LAND for a multi-storey car park in the centre of Huntingdon may have to be compulsorily purchased because the developer of Chequers Court will not hand it over voluntarily.

LAND for a multi-storey car park in the centre of Huntingdon may have to be compulsorily purchased because the developer of Chequers Court will not hand it over voluntarily.

Huntingdonshire District Council chiefs are baffled because Churchmanor Estates, which owns most of the Chequers Court area and claims it is soon to bring forward a planning application for a major re-vamp, will be the main beneficiary of the £3.4million 600-space facility.

In frustration, senior councillors have given officers the green light to draft compulsory purchase orders, but the process has already put six months’ delay into a start of work on the car park.

A parallel agreement with the other major landowner in the area, Sainsbury’s – which wanted to build a new store and petrol station on land it has just bought from Rustons Engineering (Reco) off Brampton Road – for a free transfer of land near its current store is all but complete.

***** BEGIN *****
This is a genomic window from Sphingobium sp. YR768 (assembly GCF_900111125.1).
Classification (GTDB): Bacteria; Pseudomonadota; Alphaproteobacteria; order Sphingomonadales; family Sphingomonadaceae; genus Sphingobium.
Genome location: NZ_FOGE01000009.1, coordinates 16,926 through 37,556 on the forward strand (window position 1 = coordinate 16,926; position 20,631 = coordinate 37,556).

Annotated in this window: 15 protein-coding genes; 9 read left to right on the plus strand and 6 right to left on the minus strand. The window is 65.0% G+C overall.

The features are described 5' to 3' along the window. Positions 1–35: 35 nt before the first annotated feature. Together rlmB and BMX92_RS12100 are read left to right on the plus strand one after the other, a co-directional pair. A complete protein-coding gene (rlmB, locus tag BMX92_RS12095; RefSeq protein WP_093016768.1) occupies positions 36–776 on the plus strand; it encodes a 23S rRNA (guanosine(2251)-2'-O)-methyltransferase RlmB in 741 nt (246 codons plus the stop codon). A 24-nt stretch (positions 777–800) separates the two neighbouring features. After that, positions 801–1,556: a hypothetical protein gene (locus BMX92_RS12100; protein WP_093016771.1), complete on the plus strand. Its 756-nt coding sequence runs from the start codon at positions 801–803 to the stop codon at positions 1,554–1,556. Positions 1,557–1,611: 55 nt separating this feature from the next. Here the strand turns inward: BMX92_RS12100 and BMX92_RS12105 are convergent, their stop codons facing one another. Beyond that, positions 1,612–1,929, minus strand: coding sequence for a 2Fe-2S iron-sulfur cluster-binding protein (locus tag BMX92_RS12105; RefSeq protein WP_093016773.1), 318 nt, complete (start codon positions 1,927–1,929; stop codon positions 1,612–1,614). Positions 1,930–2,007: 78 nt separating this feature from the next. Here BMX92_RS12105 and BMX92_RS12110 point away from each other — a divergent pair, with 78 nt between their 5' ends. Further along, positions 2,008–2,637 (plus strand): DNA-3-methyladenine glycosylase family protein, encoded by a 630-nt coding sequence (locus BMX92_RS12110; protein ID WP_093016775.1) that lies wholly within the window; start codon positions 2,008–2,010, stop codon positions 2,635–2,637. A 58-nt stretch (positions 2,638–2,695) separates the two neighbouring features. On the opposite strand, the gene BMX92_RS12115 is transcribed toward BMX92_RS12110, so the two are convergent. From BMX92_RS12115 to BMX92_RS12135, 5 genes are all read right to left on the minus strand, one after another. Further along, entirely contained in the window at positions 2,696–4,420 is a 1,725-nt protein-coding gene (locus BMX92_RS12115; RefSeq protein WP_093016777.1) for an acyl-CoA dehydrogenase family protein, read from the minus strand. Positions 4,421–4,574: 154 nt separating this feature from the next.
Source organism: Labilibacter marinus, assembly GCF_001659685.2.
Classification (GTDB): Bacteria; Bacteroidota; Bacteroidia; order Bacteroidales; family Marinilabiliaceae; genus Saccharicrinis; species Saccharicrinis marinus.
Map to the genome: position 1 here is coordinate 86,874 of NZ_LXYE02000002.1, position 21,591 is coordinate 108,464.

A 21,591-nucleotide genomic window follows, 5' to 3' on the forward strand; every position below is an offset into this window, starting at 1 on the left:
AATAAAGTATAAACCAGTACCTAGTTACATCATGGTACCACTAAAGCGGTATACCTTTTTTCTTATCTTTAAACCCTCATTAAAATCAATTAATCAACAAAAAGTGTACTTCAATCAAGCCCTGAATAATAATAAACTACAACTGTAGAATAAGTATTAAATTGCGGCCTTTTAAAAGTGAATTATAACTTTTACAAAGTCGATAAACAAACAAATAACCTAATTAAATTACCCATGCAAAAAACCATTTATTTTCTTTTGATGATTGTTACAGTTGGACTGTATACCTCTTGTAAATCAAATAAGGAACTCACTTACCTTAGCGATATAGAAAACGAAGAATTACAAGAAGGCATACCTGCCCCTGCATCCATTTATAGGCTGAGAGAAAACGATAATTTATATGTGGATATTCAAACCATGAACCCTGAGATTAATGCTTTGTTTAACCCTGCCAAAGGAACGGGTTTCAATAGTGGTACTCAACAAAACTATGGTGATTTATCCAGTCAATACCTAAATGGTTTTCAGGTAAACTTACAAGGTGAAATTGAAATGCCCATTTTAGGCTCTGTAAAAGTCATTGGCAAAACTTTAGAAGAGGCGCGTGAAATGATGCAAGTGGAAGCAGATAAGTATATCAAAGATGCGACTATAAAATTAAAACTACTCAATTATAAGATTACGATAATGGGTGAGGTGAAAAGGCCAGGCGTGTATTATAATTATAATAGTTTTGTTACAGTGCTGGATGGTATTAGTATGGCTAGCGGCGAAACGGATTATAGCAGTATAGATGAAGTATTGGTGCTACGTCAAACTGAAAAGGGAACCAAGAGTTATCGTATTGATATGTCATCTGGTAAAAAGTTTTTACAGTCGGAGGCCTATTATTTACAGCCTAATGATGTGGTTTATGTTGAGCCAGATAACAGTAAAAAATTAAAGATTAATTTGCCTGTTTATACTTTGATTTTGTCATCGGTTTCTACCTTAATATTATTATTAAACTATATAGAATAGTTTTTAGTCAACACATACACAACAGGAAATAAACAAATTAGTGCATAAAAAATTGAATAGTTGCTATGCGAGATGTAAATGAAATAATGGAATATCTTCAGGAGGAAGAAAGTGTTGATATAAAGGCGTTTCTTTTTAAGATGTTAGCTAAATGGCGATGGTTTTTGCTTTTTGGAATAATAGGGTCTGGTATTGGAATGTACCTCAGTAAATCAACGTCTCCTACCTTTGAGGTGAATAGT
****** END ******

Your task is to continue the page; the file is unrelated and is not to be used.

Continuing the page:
HDC cannot make the order until a planning application has been submitted for the car park. That is expected to happen in the autumn, with construction work starting some time next year if the application is approved.

HDC wants the land for ‘nil consideration’ because of the potential benefit to Churchmanor’s clients – the stores moving into a re-vamped Chequers Court following the demolition of the now-deserted Inland Revenue offices – and has not completely abandoned hope of getting agreement to that effect.

If that does not work out and it presses ahead with compulsory purchase, the council will have to pay the going market rate for the land. But it would get the money back as part of a planning gain agreement when consent was granted for Churchmanor’s re-development.

The developer was last week accused of ‘crocodile tears’ by Sainsbury’s barrister at a public inquiry in Huntingdon. Churchmanor, which seems in no hurry to develop its own land, appears determined to try to prevent any other retails development in the town, he said, as we report on Page 10.

Churchmanor director Howard White said he believed the deal could be done without the need for a CPO. “We are working towards an agreement with the council,” he told The Hunts Post. There are a couple of little issues to sort out, but we are very close to [agreeing] terms.”